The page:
My husband and I will celebrate twenty-four years of marriage on May 17th, which is tomorrow.
Bruce, as most of my friends and co-bloggers know, was my professor before he was my husband. I got free tuition when I married him. He was thirty-four and insecure. I was twenty-nine and damaged. On one of our early dates, we went to the temple. I quietly prayed that we would be able to do sealings after the endowment session–a rather odd request, I know, but it seemed terribly romantic.
So there we were in the Celestial Room, and a worker entered and quietly announced, “We need couples to do sealings. Can anyone here help?” I congratulated God on his quick work, and told Bruce we ought to accept the invitation. He looked panic-stricken. But he said yes. Then, on the way to the sealing room, he nervously told the sealer that we weren’t married. “Oh,” the sealer said, “that doesn’t matter. Aren’t you going to get married?”
“That’s not decided,” said Bruce. He was starting to sweat.
“You look like you should be married,” said the sealer casually.
Soon, there we were, at our wedding rehearsal in the temple.
Bruce was so frightened of marriage that I believe he had to actually picture himself as a groom, and had to put a real face on his bride. As it happened, my face wasn’t what he had long imagined. He had wanted an olive-skinned, dark-haired beauty, not a pale redhead with barely visible eyebrows. I suspect I met only a few of the qualities he had on his checklist (he’s never told me). Nonetheless, there I was, and we were rehearsing.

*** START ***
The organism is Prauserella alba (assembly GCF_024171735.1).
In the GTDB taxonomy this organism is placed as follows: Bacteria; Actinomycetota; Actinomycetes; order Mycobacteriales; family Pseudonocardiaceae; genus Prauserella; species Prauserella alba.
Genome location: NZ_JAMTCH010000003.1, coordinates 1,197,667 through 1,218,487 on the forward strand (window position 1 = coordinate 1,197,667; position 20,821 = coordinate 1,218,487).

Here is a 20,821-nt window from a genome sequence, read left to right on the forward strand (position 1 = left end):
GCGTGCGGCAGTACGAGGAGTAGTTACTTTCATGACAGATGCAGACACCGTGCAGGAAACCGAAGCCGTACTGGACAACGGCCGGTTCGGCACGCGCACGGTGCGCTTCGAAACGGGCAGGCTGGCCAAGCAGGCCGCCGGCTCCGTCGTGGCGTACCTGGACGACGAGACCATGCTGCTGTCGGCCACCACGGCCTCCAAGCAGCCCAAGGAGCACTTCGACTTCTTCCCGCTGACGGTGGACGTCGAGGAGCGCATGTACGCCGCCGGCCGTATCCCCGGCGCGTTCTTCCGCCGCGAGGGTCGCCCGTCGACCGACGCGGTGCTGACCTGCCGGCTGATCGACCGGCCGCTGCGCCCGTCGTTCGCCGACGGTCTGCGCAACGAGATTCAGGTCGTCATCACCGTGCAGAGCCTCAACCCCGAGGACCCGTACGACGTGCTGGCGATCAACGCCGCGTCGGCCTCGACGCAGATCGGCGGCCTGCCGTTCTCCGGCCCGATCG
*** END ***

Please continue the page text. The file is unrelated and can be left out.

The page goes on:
Today, the day before our twenty-fourth anniversary, we just returned from the temple, where we served as the witness couple. No nervousness now. Bruce is a bishop, and I am still a redhead. I think if he made out a new checklist, it would be completely based on me. That’s because I’d write it. Marriage works that way–a few little compromises, and sometimes the complete surrender of your own agenda or the way you had always imagined things would be.
I think rehearsals are good things. I consider that I’m rehearsing for death as I stand at the veil–but a death that has no fear or pain attached, only faith and hope and eternal promise. I am rehearsing for glorious roles beyond this life as I put on my ritual clothing. Of course, the rehearsal is nothing like the real thing. Just as “playing house” only hints at what family-making really involves (“Let’s make this really interesting and pretend that the baby has an eating disorder!”), so our other rehearsals perhaps accomplish only one truly important thing: they allow us to imagine ourselves in a place or a relationship that is otherwise beyond our comprehension, perhaps even beyond our will.